The Most Common Horse Racing Injuries

The Most Common Horse Racing Injuries

Injuries are one of the most common side effects of racehorse training and competition and even retired race horses are at higher risk for these injuries than horses that have never competed professionally. A study conducted by the United States Department of Agriculture in 2005 found that injuries are the second leading cause of death in horses, second only to old age. Here are the most common racehorse injuries.

Ligament and Tendon Injuries

The most common ligament injury in racehorses is that of the suspensory ligament. This ligament is a major component of the horse’s suspensory apparatus and injury can occur anywhere along its length in both the hind and forelimbs. Tendons connect muscle to bone and the most common of these injuries is to the superficial digital flexor tendon (SDFT), often referred to as a “bowed tendon”.

Long Bone Fractures

Fractures to a racehorse’s long bones can be difficult at times to treat successfully, but many have a good prognosis for a healthy life and a possible return to racing. The most common long bone fracture in is known as a condylar fracture which is typically treated with a surgical lag screw fixation and many suffers return to racing at a similar level of competition.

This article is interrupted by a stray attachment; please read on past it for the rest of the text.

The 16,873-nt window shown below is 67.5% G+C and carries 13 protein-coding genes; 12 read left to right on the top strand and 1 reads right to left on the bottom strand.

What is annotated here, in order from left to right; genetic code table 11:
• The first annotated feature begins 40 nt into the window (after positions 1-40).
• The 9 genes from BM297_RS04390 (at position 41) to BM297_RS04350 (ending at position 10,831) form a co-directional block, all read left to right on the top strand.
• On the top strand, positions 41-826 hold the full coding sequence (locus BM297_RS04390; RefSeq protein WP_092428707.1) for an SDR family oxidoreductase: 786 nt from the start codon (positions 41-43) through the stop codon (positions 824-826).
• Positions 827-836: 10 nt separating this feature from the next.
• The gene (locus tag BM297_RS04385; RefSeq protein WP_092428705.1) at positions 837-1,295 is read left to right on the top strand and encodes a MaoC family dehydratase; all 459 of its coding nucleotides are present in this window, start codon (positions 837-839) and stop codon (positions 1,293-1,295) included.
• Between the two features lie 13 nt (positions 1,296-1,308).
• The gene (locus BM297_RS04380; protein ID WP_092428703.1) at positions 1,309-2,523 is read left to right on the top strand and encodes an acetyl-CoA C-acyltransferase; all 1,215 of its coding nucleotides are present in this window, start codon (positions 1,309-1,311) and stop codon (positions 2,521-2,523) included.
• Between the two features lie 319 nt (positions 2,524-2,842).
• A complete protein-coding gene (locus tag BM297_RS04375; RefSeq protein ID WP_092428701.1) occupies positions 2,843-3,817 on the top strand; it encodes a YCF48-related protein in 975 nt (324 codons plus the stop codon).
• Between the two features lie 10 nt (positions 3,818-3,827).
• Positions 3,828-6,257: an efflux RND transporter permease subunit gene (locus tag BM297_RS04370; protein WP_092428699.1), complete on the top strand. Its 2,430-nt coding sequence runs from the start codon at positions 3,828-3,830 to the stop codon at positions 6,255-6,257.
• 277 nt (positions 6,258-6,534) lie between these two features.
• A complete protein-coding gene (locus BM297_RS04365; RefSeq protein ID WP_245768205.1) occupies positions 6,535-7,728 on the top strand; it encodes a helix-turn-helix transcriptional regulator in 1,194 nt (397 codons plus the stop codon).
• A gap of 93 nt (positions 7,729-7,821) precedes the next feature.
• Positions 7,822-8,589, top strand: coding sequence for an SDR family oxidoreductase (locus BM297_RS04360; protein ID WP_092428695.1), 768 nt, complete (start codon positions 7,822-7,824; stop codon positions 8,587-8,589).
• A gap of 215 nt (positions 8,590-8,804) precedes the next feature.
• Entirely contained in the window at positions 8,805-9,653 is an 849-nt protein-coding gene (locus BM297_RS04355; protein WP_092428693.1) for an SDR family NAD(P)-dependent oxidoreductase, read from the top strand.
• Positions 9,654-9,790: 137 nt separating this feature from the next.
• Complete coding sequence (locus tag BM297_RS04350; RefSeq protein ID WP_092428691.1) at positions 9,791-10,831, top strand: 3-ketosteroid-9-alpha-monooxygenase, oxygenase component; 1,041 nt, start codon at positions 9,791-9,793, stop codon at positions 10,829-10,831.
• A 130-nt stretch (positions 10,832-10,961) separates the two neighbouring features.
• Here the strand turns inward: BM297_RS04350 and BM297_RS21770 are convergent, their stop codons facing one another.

Bucked Shins

Normal adaptive changes to the cannon bone occur during regular racehorse training exercises, however bucked shins occur when these adaptive changes become pathological manifestations. Bucked shins would most definitely affect your chances of Cox Plate betting success and occur when cannon bones of the racehorse remodel in response to the training stresses placed upon them. At times this remodelling – which is intended to strengthen the bones – can become overwhelmed resulting in lameness or soreness in the front of the cannon bone.

Chip Fractures

Osteochondral fragments or bone chips are somewhat small fractures which may occur within a racehorse’s joints. These types of fractures are referred to as osteochondral as they normally involve both cartilage and bone. These tiny fragments of bone or cartilage cause inflammation within the joint and are most common in the front fetlocks and knees, however chip fractures can occur within any of the racehorse’s joints.

Sesamoid Fractures

The most commonly discussed sesamoid bones are the ones at the back of the front and rear ankles, even though there are many different types of sesamoid bones in a horse. These small bones act as a lever and have attachments to the suspensory ligaments of the front and rear limbs and the most common injury to these bones is a fracture. The treatment prescribed will differ depending on the degree of damage as injuries of this type vary greatly in severity.

Synovial Injuries

Joint injury is often times limited to the join capsule only and the terms used to describe injuries of this type are synovitis or capsulitis. Synovial injuries are generally less severe than those involving chips or fractures and the treatment is therefore less extensive as well. The treatment of synovial injuries is generally restricted to intra-articular injections or simply physical therapy.


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